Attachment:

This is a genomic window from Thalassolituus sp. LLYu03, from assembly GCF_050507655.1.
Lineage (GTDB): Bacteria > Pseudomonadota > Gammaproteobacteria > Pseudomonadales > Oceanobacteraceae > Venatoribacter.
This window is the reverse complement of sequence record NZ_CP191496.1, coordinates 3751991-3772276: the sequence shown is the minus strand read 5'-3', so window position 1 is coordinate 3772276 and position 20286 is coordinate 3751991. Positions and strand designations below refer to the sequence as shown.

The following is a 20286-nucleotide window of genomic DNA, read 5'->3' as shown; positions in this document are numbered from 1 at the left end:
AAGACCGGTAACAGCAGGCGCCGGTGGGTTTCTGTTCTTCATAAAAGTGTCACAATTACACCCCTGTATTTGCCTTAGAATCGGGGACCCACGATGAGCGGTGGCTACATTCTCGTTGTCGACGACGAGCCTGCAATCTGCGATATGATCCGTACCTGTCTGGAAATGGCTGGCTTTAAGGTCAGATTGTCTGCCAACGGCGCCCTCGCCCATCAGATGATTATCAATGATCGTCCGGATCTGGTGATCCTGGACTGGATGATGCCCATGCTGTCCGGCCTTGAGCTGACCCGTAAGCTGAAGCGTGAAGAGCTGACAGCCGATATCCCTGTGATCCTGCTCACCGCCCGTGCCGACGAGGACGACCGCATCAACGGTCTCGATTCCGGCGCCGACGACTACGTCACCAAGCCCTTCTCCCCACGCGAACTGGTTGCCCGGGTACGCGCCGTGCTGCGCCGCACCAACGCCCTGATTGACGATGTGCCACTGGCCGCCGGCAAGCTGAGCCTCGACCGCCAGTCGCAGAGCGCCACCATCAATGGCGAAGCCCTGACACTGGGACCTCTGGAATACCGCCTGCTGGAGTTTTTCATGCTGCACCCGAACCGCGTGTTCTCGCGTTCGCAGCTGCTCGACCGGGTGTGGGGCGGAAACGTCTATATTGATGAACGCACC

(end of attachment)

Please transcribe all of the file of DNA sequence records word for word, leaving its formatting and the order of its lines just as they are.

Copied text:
This is a genomic window from Thalassolituus sp. LLYu03, from assembly GCF_050507655.1.
Lineage (GTDB): Bacteria > Pseudomonadota > Gammaproteobacteria > Pseudomonadales > Oceanobacteraceae > Venatoribacter.
This window is the reverse complement of sequence record NZ_CP191496.1, coordinates 3751991-3772276: the sequence shown is the minus strand read 5'-3', so window position 1 is coordinate 3772276 and position 20286 is coordinate 3751991. Positions and strand designations below refer to the sequence as shown.

The following is a 20286-nucleotide window of genomic DNA, read 5'->3' as shown; positions in this document are numbered from 1 at the left end:
AAGACCGGTAACAGCAGGCGCCGGTGGGTTTCTGTTCTTCATAAAAGTGTCACAATTACACCCCTGTATTTGCCTTAGAATCGGGGACCCACGATGAGCGGTGGCTACATTCTCGTTGTCGACGACGAGCCTGCAATCTGCGATATGATCCGTACCTGTCTGGAAATGGCTGGCTTTAAGGTCAGATTGTCTGCCAACGGCGCCCTCGCCCATCAGATGATTATCAATGATCGTCCGGATCTGGTGATCCTGGACTGGATGATGCCCATGCTGTCCGGCCTTGAGCTGACCCGTAAGCTGAAGCGTGAAGAGCTGACAGCCGATATCCCTGTGATCCTGCTCACCGCCCGTGCCGACGAGGACGACCGCATCAACGGTCTCGATTCCGGCGCCGACGACTACGTCACCAAGCCCTTCTCCCCACGCGAACTGGTTGCCCGGGTACGCGCCGTGCTGCGCCGCACCAACGCCCTGATTGACGATGTGCCACTGGCCGCCGGCAAGCTGAGCCTCGACCGCCAGTCGCAGAGCGCCACCATCAATGGCGAAGCCCTGACACTGGGACCTCTGGAATACCGCCTGCTGGAGTTTTTCATGCTGCACCCGAACCGCGTGTTCTCGCGTTCGCAGCTGCTCGACCGGGTGTGGGGCGGAAACGTCTATATTGATGAACGCACC